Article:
The United Nations is an international organization with 193 member states. Their goal is to collaborate and discuss common problems and find shared solutions that benefit all of humanity. To end poverty, the United Nations has set 17 ambitious and interlinked global goals for the world and themselves to achieve by 2030. They believe that ending poverty and other deprivations must go together and have agreed on the Sustainable Development Goals (SDG) above, which are urgent calls to action through a global partnership. While these goals are all interconnected and only solving them all together would offer a holistic solution to end poverty, two of them are related to education and they are very important to propel progress on the rest. They are the fourth goal of “Quality Education” and the tenth goal of “Reduced Inequalities”
The fourth UN SDG is Quality Education defined as “inclusive and equitable quality education and promote lifelong learning opportunities for all”. The UN recognizes that education plays a critical role to achieve the SDG.By 2030, the Quality Education goal aims to have all girls and boys complete free, equitable and quality primary and secondary education. The last decade has seen significant progress against this goal. An undeniable fact is that education helps to improve socioeconomic conditions in communities where income levels are low and thus a channel to escape poverty. According to the UN, a fifth of World’s population (260 million children) were out of school in 2018 and the pandemic only worsened this situation. As over 1.6 billion were out of school in April 2020, the stark inequality is seen in low-income families. As a result, over 300 million children who relied on school meals had to find ways to meet their nutrition requirements and over a 100 million children are expected to fall below minimum reading proficiency level. Additionally, the UN estimated that remote learning through digital devices is not even an option for half a billion children! Are we talking about Digital Divide? Another element to think about is who or what determines quality education? I wrote about this in my blog on the YYGS program where I shared about the seminar on quality education. It is not clear how “quality education” is defined or whether there are targets against quality. While there is no hard definition, the spirit of this goal is to ensure that all are given equal opportunities to learn, and that education is a level-playing field globally. This would not only include actual classroom education but also the classroom and school infrastructure that would be conducive to learn. The post-pandemic critical goals are to ensure children are back to school globally and that their dropout rates reduce. However, in marginalized families, lack of basic facilities like electricity, water, computers are blockers to achieving this goal and this calls for a holistic approach. As responsible citizens, we must also ask our governments to put policies in place that would enable children to get to school!
Another UN SDG goal (Goal 10) is Reduced Inequalities that aims to “Reduce inequality within and among countries”. How does this relate to education? Inequality exists in various dimensions like gender, race, color, income levels, disability and more. Each of these could lead to inequality of education. COVID-19 has exposed these inequalities and shown how some groups are more vulnerable and have been at the receiving end of the pandemic crisis more than the others.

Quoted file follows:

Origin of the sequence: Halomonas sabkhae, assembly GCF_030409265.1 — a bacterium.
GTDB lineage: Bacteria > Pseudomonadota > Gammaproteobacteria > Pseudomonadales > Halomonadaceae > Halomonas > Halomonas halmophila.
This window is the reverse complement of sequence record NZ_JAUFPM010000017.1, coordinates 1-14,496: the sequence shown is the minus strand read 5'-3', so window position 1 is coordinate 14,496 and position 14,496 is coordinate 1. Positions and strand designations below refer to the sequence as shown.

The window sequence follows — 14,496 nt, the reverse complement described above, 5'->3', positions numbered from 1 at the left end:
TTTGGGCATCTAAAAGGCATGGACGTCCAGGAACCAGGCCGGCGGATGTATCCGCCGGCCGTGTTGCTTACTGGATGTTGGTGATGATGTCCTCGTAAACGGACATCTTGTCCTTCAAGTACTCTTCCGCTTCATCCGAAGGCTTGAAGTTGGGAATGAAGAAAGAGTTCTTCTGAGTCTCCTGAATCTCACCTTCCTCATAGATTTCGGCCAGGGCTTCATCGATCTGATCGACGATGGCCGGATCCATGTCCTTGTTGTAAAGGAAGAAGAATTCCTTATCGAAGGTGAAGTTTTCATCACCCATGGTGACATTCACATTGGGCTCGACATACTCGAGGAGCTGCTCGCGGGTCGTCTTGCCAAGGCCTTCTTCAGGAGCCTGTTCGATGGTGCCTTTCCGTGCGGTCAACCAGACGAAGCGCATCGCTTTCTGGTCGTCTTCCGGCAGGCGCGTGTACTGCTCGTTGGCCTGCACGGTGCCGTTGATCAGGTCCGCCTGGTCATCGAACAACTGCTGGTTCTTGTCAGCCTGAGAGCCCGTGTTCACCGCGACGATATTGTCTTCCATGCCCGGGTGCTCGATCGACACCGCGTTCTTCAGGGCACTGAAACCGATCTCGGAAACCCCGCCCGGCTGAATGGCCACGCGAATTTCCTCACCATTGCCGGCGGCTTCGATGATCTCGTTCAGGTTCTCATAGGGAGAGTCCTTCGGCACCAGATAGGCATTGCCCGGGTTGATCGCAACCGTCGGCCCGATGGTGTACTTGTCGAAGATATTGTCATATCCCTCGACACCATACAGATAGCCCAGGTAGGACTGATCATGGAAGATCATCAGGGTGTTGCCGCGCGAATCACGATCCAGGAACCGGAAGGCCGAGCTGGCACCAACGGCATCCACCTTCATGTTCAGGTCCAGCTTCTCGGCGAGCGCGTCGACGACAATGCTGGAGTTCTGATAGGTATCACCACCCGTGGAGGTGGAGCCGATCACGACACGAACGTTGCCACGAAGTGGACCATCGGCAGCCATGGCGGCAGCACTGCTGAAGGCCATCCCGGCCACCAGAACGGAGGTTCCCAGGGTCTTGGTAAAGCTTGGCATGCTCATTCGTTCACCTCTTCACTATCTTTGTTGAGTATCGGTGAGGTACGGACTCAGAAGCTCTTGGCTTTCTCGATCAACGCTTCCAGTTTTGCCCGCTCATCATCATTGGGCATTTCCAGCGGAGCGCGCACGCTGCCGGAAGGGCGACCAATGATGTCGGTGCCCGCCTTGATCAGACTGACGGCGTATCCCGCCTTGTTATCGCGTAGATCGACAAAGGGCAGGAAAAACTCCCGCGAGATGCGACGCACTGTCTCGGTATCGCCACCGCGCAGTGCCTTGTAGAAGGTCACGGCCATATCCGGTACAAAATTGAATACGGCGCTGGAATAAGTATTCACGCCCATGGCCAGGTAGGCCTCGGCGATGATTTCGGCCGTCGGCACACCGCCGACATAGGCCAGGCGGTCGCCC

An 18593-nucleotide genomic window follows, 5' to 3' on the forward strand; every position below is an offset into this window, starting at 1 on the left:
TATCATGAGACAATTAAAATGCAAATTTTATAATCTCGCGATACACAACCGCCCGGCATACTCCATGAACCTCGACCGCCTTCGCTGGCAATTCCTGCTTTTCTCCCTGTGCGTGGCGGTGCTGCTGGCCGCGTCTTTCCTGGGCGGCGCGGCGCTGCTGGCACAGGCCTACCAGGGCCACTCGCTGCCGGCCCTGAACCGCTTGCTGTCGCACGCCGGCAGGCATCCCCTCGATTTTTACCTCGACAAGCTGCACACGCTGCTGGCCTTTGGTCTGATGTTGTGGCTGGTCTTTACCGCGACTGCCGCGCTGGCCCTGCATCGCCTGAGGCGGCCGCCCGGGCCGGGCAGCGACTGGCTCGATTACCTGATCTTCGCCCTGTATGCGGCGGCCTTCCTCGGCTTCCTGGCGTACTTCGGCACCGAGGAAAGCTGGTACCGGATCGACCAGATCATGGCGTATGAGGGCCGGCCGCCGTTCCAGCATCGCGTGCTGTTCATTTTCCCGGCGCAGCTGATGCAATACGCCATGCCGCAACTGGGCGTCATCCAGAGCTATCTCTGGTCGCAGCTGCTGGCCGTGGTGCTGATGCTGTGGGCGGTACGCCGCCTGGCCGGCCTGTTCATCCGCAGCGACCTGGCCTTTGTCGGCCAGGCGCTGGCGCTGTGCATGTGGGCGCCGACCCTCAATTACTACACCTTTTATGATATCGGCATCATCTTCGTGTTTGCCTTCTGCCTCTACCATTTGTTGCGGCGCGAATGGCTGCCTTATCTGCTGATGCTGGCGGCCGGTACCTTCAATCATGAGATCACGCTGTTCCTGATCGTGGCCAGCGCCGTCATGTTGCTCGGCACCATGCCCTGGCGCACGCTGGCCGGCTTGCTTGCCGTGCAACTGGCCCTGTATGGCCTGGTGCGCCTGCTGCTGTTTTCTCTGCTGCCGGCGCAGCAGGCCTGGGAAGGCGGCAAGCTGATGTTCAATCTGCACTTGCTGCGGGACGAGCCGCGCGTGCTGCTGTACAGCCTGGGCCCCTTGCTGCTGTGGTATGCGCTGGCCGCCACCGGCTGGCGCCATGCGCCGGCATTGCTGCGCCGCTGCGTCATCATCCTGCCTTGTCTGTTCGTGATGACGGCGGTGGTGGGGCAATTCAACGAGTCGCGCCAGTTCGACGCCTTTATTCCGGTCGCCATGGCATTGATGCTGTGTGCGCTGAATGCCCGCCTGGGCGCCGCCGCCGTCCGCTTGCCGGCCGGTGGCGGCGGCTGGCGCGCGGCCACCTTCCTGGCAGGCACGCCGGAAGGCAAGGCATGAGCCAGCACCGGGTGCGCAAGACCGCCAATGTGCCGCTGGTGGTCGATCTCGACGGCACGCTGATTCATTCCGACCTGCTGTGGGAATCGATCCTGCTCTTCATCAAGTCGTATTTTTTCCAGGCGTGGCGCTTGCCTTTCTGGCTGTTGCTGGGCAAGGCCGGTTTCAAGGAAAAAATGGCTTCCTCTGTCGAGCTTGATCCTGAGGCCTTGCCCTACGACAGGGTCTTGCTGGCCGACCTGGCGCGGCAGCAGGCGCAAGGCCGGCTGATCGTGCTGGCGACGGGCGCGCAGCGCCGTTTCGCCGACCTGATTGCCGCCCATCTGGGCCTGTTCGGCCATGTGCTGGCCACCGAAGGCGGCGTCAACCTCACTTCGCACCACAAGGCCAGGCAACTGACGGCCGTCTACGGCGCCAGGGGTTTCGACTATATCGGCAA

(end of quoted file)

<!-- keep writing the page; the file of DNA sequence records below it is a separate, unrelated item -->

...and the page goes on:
In my experience traveling to India, Peru and interacting with children in the United States, I have observed that inequality stemming from race, gender and economic status are some of the biggest contributors to performance of children at school. Hence, addressing these would likely have a positive effect on children in school. Gender equality is a real problem. Girl children do not get equal education opportunities as they are asked to take on more household responsibilities. The UN estimated that 130 million girls were out of school before the pandemic and that 11 million girls would not come back to school because of the disruption from COVID-19 and threat from adolescent pregnancy, early/forced marriage, and violence. Just one more year of education for girls in many of the countries could increase their earning potential by 20% (UN). Along with my family, I volunteered at a hostel in Peru and at homes in the Andes mountains to help build classrooms, laundry facilities and fireplace to cook. While the children lived at the hostel in Cusco, their families lived far away in the Andes mountains in very poor conditions. The Peruvian children at the hostel spoke repeatedly about how they faced racism due to their native ancestral heritage, being Inca. Their notebooks were often stolen, they were often accused of theft and even faced verbal and physical harassment. This often discouraged them from going to school leading to dropouts. This in part, was a big reason why my brother and I founded Learning Spaces. Reducing the racial inequalities that the Native Peruvians face every day, would encourage them to go to school, a big step closer to equalizing education.
At the end of the day, the UN SDGs are ambitious, and provide a daunting challenge. However, that does not mean we just give up on addressing the issues they outlined, especially the ones regarding education. If people are educated, it makes it easier to solve the other problems our world has and achieve the other SDGs the UN hopes to achieve in the next decade.
- Education | Department of Economic and Social Affairs (un.org)